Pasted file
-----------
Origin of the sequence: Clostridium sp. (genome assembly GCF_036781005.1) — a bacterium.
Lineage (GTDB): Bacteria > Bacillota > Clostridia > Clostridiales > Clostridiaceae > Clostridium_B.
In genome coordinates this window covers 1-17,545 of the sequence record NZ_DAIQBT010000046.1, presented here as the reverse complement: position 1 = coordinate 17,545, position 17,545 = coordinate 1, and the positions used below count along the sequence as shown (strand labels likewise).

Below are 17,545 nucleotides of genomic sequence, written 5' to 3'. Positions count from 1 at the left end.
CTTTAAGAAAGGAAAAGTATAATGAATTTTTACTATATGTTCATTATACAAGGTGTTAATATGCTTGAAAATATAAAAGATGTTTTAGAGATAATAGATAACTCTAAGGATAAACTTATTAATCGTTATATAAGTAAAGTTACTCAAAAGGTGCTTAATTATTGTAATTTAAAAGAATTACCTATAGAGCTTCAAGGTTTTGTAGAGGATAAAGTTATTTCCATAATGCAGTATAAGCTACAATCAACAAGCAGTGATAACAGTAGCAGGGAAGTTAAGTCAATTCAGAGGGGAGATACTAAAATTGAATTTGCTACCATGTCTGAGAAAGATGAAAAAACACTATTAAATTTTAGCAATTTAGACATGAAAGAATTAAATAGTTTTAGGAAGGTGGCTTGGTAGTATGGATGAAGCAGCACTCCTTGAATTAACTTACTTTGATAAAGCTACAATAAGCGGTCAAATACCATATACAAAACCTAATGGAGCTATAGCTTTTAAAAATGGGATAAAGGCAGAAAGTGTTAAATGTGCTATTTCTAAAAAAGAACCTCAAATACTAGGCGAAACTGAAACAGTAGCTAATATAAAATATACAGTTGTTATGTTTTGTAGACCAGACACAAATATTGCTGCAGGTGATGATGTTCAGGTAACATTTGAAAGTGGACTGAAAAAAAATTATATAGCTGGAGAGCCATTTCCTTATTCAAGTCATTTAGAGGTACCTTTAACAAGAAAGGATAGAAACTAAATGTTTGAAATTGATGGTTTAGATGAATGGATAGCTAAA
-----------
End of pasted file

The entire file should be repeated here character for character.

Origin of the sequence: Clostridium sp. (genome assembly GCF_036781005.1) — a bacterium.
Lineage (GTDB): Bacteria > Bacillota > Clostridia > Clostridiales > Clostridiaceae > Clostridium_B.
In genome coordinates this window covers 1-17,545 of the sequence record NZ_DAIQBT010000046.1, presented here as the reverse complement: position 1 = coordinate 17,545, position 17,545 = coordinate 1, and the positions used below count along the sequence as shown (strand labels likewise).

Below are 17,545 nucleotides of genomic sequence, written 5' to 3'. Positions count from 1 at the left end.
CTTTAAGAAAGGAAAAGTATAATGAATTTTTACTATATGTTCATTATACAAGGTGTTAATATGCTTGAAAATATAAAAGATGTTTTAGAGATAATAGATAACTCTAAGGATAAACTTATTAATCGTTATATAAGTAAAGTTACTCAAAAGGTGCTTAATTATTGTAATTTAAAAGAATTACCTATAGAGCTTCAAGGTTTTGTAGAGGATAAAGTTATTTCCATAATGCAGTATAAGCTACAATCAACAAGCAGTGATAACAGTAGCAGGGAAGTTAAGTCAATTCAGAGGGGAGATACTAAAATTGAATTTGCTACCATGTCTGAGAAAGATGAAAAAACACTATTAAATTTTAGCAATTTAGACATGAAAGAATTAAATAGTTTTAGGAAGGTGGCTTGGTAGTATGGATGAAGCAGCACTCCTTGAATTAACTTACTTTGATAAAGCTACAATAAGCGGTCAAATACCATATACAAAACCTAATGGAGCTATAGCTTTTAAAAATGGGATAAAGGCAGAAAGTGTTAAATGTGCTATTTCTAAAAAAGAACCTCAAATACTAGGCGAAACTGAAACAGTAGCTAATATAAAATATACAGTTGTTATGTTTTGTAGACCAGACACAAATATTGCTGCAGGTGATGATGTTCAGGTAACATTTGAAAGTGGACTGAAAAAAAATTATATAGCTGGAGAGCCATTTCCTTATTCAAGTCATTTAGAGGTACCTTTAACAAGAAAGGATAGAAACTAAATGTTTGAAATTGATGGTTTAGATGAATGGATAGCTAAA